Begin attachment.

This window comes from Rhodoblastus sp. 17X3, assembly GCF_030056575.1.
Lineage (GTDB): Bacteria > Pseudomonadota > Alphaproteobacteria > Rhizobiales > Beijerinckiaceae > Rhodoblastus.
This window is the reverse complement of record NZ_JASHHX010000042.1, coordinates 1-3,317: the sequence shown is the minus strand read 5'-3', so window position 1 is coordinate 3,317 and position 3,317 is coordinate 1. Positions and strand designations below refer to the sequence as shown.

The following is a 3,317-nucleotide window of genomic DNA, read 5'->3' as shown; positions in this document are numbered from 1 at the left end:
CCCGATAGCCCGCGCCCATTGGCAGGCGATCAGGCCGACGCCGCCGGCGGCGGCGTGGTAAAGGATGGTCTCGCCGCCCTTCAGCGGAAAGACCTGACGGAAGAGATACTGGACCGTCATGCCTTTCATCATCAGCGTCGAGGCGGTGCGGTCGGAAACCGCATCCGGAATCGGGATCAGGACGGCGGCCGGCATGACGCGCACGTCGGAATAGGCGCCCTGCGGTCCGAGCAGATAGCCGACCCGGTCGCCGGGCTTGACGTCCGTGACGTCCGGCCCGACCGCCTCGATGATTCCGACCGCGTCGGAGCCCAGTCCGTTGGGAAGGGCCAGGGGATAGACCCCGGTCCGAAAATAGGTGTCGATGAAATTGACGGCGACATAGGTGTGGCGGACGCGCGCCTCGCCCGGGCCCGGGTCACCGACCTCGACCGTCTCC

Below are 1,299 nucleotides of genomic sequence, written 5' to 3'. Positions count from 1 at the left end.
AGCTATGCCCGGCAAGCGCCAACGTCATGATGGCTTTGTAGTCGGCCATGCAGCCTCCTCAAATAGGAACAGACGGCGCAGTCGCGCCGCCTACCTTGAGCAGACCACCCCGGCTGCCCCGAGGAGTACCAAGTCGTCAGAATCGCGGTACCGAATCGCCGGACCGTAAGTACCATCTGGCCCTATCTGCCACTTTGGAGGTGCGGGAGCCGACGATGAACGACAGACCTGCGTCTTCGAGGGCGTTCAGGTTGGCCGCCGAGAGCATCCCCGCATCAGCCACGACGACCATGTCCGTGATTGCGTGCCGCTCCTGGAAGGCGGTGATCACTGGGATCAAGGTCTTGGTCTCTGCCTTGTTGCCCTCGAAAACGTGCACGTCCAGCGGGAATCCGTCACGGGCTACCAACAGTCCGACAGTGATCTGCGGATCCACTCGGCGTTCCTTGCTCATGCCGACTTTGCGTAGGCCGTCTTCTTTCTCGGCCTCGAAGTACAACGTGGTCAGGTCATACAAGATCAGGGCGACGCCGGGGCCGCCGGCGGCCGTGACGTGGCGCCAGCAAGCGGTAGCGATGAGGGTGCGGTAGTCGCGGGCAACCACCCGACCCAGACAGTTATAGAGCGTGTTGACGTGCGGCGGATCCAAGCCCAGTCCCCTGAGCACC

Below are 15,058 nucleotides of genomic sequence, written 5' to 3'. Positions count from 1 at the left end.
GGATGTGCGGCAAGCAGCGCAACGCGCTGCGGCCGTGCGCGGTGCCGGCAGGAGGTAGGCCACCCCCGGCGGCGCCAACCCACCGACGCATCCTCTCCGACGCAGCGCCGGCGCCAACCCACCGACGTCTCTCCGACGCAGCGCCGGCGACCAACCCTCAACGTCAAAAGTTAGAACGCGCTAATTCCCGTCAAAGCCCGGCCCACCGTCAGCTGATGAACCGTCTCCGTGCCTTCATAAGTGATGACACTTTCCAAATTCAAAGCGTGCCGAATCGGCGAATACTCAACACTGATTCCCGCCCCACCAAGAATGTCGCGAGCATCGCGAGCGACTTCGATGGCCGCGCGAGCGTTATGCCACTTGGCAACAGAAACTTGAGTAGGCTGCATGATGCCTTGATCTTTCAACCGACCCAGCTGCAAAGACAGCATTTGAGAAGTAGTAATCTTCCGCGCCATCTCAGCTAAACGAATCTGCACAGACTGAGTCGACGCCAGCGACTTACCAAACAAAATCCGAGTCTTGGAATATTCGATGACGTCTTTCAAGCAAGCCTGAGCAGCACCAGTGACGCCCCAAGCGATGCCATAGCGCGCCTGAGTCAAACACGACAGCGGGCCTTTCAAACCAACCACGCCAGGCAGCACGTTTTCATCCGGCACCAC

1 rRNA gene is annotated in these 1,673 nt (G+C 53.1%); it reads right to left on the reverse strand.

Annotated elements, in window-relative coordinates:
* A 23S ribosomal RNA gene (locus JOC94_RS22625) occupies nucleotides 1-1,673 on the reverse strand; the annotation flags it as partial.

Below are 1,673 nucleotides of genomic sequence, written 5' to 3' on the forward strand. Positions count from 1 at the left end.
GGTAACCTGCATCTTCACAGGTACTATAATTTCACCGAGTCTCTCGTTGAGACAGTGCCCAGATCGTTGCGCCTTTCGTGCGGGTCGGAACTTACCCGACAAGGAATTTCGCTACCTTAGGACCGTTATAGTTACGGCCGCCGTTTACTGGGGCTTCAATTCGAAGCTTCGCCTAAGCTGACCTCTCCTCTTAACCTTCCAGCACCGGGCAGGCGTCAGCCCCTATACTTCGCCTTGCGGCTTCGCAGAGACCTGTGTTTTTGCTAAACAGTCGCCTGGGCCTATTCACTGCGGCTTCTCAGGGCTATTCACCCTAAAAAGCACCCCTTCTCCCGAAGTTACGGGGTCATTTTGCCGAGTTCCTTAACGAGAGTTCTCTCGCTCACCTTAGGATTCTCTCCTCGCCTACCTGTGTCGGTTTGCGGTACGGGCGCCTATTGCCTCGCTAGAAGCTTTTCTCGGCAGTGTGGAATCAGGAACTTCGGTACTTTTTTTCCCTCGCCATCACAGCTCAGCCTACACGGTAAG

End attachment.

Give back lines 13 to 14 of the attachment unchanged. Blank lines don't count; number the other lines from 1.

Below are 1,673 nucleotides of genomic sequence, written 5' to 3' on the forward strand. Positions count from 1 at the left end.
GGTAACCTGCATCTTCACAGGTACTATAATTTCACCGAGTCTCTCGTTGAGACAGTGCCCAGATCGTTGCGCCTTTCGTGCGGGTCGGAACTTACCCGACAAGGAATTTCGCTACCTTAGGACCGTTATAGTTACGGCCGCCGTTTACTGGGGCTTCAATTCGAAGCTTCGCCTAAGCTGACCTCTCCTCTTAACCTTCCAGCACCGGGCAGGCGTCAGCCCCTATACTTCGCCTTGCGGCTTCGCAGAGACCTGTGTTTTTGCTAAACAGTCGCCTGGGCCTATTCACTGCGGCTTCTCAGGGCTATTCACCCTAAAAAGCACCCCTTCTCCCGAAGTTACGGGGTCATTTTGCCGAGTTCCTTAACGAGAGTTCTCTCGCTCACCTTAGGATTCTCTCCTCGCCTACCTGTGTCGGTTTGCGGTACGGGCGCCTATTGCCTCGCTAGAAGCTTTTCTCGGCAGTGTGGAATCAGGAACTTCGGTACTTTTTTTCCCTCGCCATCACAGCTCAGCCTACACGGTAAG